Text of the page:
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Office of Fair Trading Puts Online Retailers in the Firing Line

Earlier this month the Office of Fair Trading wrote to 62 of the top online retailers in the country to let them know their website may not comply with consumer protection law.

Earlier this month the Office of Fair Trading wrote to 62 of the top online retailers in the country to let them know their website may not comply with consumer protection law.

The OFT checked 156 websites and found almost 60 per cent of the online stores were not up to scratch. And these are some of the biggest retailers in the country, it's feared that the percentage of small businesses with non-compliant websites could be even higher.

This in itself is not surprising news. It's well known in the industry that many retailers are struggling to come to terms with consumer laws in the UK as well as EU regulations. These are constantly being updated and altered and it can sometimes feel like a full time job just keeping up-to-date with it all. This is obviously difficult for most internet retailers, and impossible for others.

We also know that cross-border selling can be incredibly important to the growth of small UK businesses who want a piece of the European online retail market, worth nearly £170 billion a year. Any retailers looking to sell in foreign markets will have to deal with the added wrinkles of international, EU and local laws.

All online retailers should be aware of exactly what their responsibilities are, but shouldn't let regulations get the better of them. There are a few simple things to be aware of that will help your online retail business thrive, and ensure you don't get any nasty letters from the Office of Fair Trading.

Cross-border laws

Cross border selling is very much a case of the customer getting the best of both worlds. If nothing is agreed prior to a purchase, the law that governs the sale is the law applicable in the country where the consumer has residence. For example, if your website was based in Birmingham, England, and sold something to a German based consumer the sale and consumer regulation will be covered by German law.

So, the consumer's cooling off period (the time he has to cancel the sale) will be 14 days, which is the German legal minimum, rather than seven working days, which is the cooling off period in the UK.

Even if there is an agreement on the applicable law, a consumer cannot be deprived local legal protection in his own country. Therefore the laws of the country where the consumer is residing will apply to the transaction if the law of the supplier's country is less favourable. Conversely if the retailer's country had more favourable laws, the consumer can choose to be covered by those instead. If you're in the UK and buy from a German website, you could in theory insist on a 14 day cooling off period.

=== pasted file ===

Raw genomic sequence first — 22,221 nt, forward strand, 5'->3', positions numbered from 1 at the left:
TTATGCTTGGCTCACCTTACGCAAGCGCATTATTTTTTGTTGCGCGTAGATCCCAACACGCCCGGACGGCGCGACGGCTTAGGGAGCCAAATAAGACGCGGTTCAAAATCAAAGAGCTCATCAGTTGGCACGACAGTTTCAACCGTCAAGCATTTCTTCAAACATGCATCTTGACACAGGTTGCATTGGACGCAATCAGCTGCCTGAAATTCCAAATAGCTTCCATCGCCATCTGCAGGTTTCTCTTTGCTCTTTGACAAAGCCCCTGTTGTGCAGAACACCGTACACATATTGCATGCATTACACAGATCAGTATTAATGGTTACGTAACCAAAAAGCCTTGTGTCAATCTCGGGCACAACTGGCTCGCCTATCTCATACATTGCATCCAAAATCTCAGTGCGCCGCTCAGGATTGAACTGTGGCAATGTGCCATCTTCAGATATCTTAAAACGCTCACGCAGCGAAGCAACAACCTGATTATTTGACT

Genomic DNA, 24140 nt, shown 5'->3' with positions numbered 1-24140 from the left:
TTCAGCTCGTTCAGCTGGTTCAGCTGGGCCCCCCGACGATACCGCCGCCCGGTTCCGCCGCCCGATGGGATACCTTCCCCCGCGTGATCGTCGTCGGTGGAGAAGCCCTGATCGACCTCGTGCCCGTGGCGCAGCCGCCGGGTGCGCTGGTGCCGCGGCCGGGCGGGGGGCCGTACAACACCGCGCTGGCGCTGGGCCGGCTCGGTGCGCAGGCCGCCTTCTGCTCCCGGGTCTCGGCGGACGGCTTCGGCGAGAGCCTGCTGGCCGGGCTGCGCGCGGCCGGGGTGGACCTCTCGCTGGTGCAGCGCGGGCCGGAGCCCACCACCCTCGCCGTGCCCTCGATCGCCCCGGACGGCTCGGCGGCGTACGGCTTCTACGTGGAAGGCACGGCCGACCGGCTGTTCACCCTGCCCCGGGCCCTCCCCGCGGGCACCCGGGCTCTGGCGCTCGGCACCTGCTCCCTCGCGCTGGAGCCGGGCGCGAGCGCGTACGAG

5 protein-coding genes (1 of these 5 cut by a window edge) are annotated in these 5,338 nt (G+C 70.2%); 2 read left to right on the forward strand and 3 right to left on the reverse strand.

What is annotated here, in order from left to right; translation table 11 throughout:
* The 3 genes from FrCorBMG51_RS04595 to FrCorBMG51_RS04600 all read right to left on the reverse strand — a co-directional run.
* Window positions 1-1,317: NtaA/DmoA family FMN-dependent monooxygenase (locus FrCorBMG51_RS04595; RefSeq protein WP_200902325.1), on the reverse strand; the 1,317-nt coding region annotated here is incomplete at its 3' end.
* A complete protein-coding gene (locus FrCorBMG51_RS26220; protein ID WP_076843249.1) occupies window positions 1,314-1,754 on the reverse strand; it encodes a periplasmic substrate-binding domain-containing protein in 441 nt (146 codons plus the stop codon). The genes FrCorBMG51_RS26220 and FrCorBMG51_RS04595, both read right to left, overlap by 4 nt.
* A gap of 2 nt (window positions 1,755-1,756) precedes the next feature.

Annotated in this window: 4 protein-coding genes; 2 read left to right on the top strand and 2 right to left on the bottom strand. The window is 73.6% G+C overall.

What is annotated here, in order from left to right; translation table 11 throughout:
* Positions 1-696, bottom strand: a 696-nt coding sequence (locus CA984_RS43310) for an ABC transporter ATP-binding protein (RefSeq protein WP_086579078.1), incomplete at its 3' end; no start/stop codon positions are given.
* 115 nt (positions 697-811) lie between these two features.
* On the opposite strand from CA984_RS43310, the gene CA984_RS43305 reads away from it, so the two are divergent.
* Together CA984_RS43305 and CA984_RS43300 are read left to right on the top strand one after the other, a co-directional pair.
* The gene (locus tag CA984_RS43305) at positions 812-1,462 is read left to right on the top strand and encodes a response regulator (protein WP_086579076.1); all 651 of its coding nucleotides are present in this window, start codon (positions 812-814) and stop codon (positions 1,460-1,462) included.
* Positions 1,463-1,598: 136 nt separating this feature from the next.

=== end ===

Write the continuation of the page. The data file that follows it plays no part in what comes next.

Naturally it's absolutely vital that any retailers are full aware of these facts, and the issues that can arise, if they plan on selling to foreign markets.

Increased sales

Compliance with consumer protection laws is essential to build up trust in online retailing - and trust means more visitors, fewer abandoned baskets and greater revenues. What retailers must remember is that consumer protection laws are different throughout Europe, for example cancellation periods vary widely. Since cross-border commerce is becoming more and more important for online retailers, the European Commission is working with the private sector to create a standardised EU trustmark for online shops, which will help all retailers operate throughout Europe.

What can go wrong?

As you can probably imagine there's a lot more to be worried about than sternly worded written correspondence. If online retailers fail to comply with their legal obligations to consumers, enforcers such as the Office of Fair Trading have the power to apply to the courts for an enforcement order to stop retailers from breaching legislation that harms consumers. If the retailer does not comply with the enforcement order this could lead to a fine or imprisonment. This is, of course, absolute worst case scenario but it is a serious issue.


If you're not sure if your online shop complies then get an external audit and accreditation to ensure your website is compliant with local consumer laws and regulations across Europe. By seeking help of this kind retailers will avoid getting unpleasant warnings from the likes of the Office of Fair Trading and, importantly, consumers will be able to trust in the service the website offers - regardless of their location.